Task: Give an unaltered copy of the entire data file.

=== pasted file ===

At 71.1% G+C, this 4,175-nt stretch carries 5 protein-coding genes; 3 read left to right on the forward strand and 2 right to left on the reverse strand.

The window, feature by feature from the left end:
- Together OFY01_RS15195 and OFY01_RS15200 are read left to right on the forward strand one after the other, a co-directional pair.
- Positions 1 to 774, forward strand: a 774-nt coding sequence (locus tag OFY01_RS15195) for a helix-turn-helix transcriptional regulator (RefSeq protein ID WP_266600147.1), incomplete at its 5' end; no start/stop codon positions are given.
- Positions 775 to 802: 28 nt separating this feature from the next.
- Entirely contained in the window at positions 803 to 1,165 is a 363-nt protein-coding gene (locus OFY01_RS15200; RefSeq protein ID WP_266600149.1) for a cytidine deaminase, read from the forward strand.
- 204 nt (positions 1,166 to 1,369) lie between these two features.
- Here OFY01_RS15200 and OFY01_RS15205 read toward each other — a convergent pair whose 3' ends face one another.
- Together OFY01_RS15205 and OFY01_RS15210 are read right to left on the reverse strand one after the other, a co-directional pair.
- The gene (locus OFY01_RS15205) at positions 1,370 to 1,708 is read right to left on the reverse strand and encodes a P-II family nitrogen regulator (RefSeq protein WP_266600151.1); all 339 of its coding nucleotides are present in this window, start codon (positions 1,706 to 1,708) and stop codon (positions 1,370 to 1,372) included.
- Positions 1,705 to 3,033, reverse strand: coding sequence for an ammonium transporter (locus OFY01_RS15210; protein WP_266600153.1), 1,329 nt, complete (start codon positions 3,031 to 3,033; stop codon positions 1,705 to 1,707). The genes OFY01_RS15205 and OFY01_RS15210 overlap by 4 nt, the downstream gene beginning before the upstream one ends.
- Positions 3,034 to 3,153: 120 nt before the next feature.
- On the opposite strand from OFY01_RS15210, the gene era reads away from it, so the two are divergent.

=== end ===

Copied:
At 71.1% G+C, this 4,175-nt stretch carries 5 protein-coding genes; 3 read left to right on the forward strand and 2 right to left on the reverse strand.

The window, feature by feature from the left end:
- Together OFY01_RS15195 and OFY01_RS15200 are read left to right on the forward strand one after the other, a co-directional pair.
- Positions 1 to 774, forward strand: a 774-nt coding sequence (locus tag OFY01_RS15195) for a helix-turn-helix transcriptional regulator (RefSeq protein ID WP_266600147.1), incomplete at its 5' end; no start/stop codon positions are given.
- Positions 775 to 802: 28 nt separating this feature from the next.
- Entirely contained in the window at positions 803 to 1,165 is a 363-nt protein-coding gene (locus OFY01_RS15200; RefSeq protein ID WP_266600149.1) for a cytidine deaminase, read from the forward strand.
- 204 nt (positions 1,166 to 1,369) lie between these two features.
- Here OFY01_RS15200 and OFY01_RS15205 read toward each other — a convergent pair whose 3' ends face one another.
- Together OFY01_RS15205 and OFY01_RS15210 are read right to left on the reverse strand one after the other, a co-directional pair.
- The gene (locus OFY01_RS15205) at positions 1,370 to 1,708 is read right to left on the reverse strand and encodes a P-II family nitrogen regulator (RefSeq protein WP_266600151.1); all 339 of its coding nucleotides are present in this window, start codon (positions 1,706 to 1,708) and stop codon (positions 1,370 to 1,372) included.
- Positions 1,705 to 3,033, reverse strand: coding sequence for an ammonium transporter (locus OFY01_RS15210; protein WP_266600153.1), 1,329 nt, complete (start codon positions 3,031 to 3,033; stop codon positions 1,705 to 1,707). The genes OFY01_RS15205 and OFY01_RS15210 overlap by 4 nt, the downstream gene beginning before the upstream one ends.
- Positions 3,034 to 3,153: 120 nt before the next feature.
- On the opposite strand from OFY01_RS15210, the gene era reads away from it, so the two are divergent.